Women are strong. Women are brave. Women are fighters. In today’s society, women are marginalized for their identities and face many consequences because of it. In the spirit of Second Chance Month, I want to focus on what second chances look like and how women in these circumstances define success.
I am very lucky to be an intern at Benevolence Farm. This internship has led to meeting many wonderful women who all have very diverse backgrounds. One woman that I have the honor of knowing is Katie Anderson. The minute Katie walks into a room, it’s like everything is shining brighter than it could have ever been. Katie currently works for Benevolence Farm as the Second Chance Alamance Project Manager.
During this internship, I was able to stop by one of the second chance houses and take a tour of the new space for the residents and staff. This new home, located in Burlington, is filled with new spirits and hopes for a better future. While touring the house, I had the opportunity to interview Katie and learn about her experiences being incarcerated and how she experiences her life now.
In the interview, I asked Katie questions about her experiences before, during, and after incarceration. Through this interview, not only did I learn more about the cruel criminal legal system, but also about the strength and passion from women who are affected by it.
One moment in particular which stood out to me was when I asked Katie “What did you learn about yourself post-incarceration that may be shocking if your pre-incarceration self saw you?”
Katie has been featured in various documentaries and news stories; Yet, when I asked her this question, she paused and told me that this was a question she has never been asked. She stated that “pre-incarceration Katie would be shocked that post-incarceration Katie is no longer with her abuser and no longer trapped in that death cycle.” I watched Katie feel a sense of empowerment and strength as she was actually able to say how much she has grown.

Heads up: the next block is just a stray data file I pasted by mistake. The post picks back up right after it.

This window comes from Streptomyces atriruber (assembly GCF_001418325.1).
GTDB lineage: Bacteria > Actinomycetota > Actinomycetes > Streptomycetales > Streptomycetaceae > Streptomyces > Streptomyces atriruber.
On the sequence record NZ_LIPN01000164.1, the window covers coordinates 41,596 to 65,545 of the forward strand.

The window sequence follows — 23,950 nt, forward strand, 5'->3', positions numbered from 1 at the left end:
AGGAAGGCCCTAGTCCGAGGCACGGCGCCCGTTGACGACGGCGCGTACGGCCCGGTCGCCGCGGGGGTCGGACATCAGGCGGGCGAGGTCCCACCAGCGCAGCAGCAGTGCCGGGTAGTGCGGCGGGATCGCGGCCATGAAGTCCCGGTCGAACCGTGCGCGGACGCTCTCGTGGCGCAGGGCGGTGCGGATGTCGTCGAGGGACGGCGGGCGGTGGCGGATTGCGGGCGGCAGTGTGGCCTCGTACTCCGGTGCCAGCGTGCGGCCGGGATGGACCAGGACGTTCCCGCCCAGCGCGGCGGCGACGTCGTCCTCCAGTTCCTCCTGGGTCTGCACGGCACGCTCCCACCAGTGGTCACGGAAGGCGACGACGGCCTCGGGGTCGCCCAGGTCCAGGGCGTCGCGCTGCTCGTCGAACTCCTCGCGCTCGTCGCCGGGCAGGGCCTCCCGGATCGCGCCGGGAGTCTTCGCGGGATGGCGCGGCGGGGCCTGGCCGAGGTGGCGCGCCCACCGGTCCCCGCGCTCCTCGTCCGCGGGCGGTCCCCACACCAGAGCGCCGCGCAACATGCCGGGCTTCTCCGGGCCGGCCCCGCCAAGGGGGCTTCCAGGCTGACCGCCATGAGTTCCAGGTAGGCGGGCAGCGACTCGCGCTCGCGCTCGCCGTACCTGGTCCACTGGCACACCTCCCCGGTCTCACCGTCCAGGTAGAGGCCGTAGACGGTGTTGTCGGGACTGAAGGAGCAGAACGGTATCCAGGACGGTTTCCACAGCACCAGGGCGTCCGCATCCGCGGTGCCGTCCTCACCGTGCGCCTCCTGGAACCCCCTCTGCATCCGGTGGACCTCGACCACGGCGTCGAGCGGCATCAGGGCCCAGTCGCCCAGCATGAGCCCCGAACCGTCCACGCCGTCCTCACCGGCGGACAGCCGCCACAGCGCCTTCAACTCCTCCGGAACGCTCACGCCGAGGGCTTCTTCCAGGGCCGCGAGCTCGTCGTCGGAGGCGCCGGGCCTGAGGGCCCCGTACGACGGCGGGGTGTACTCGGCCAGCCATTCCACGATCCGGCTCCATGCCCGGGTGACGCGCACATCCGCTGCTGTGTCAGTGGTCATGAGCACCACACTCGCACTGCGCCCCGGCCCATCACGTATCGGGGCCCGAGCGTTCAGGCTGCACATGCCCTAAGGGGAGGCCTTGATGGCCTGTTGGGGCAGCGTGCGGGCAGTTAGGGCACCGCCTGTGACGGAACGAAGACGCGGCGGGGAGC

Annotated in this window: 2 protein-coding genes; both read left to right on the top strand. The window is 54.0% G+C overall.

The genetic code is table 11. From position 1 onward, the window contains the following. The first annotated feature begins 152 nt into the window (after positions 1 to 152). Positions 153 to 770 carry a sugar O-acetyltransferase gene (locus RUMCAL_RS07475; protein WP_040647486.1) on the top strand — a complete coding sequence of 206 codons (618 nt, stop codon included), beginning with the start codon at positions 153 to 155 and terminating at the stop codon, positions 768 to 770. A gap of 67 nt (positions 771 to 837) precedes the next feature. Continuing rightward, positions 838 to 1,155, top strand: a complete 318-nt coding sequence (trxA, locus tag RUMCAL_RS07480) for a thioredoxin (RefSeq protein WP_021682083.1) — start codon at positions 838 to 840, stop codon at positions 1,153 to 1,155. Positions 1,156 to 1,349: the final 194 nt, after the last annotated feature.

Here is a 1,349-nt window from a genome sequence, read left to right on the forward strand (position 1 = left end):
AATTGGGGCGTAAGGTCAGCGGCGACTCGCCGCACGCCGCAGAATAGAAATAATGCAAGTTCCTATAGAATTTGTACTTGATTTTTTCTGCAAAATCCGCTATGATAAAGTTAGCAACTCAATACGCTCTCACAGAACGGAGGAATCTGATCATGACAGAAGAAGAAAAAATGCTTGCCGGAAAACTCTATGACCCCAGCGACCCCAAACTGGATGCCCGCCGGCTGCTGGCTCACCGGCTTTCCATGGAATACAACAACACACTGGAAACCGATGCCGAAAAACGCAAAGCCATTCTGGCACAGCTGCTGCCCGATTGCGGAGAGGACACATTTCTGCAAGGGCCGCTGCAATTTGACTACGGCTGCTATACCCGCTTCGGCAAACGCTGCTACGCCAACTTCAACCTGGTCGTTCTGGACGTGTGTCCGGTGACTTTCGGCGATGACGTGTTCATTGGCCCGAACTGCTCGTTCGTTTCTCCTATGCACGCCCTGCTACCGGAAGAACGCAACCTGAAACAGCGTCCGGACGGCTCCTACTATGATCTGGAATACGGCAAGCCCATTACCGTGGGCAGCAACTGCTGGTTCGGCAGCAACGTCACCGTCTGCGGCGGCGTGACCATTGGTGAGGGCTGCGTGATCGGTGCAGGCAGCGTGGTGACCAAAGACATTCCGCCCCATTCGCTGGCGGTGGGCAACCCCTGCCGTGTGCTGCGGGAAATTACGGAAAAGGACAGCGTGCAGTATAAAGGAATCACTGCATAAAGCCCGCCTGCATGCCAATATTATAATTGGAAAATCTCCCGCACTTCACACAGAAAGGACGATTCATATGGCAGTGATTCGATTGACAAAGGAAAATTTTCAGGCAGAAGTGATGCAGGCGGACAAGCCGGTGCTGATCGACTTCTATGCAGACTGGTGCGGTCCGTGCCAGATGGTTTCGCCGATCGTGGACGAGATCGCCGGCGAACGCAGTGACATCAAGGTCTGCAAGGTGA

The next morning, we went to get her driver’s license. Simple acts like this are marks of success. While our larger society may brush off these actions as “easy”, they often mean so much more for people who have struggled with incarceration. For Katie, dancing through the parking lot with her driver’s license in her hand was a mark of independence and moving back into a life of normalcy.
Second chances are crucial to all of us. Second chances allow us to try something new, grow a family, make mistakes and grow, work, make amends, and even maybe drive somewhere new. Second chance Month is not only for those who are currently and formerly incarcerated, but also for those who may just want a second chance at life.
Olivia is a college intern with Benevolence Farm. She is currently a sophomore at Elon University studying Human Service Studies and Policy Studies with minors in Poverty and Social Justice and Jewish Studies. While she is currently living in Elon, NC, Olivia is originally from Huntingdon Valley, PA. In her free time, she enjoys spending time with friends and family, traveling, and volunteering at local agencies.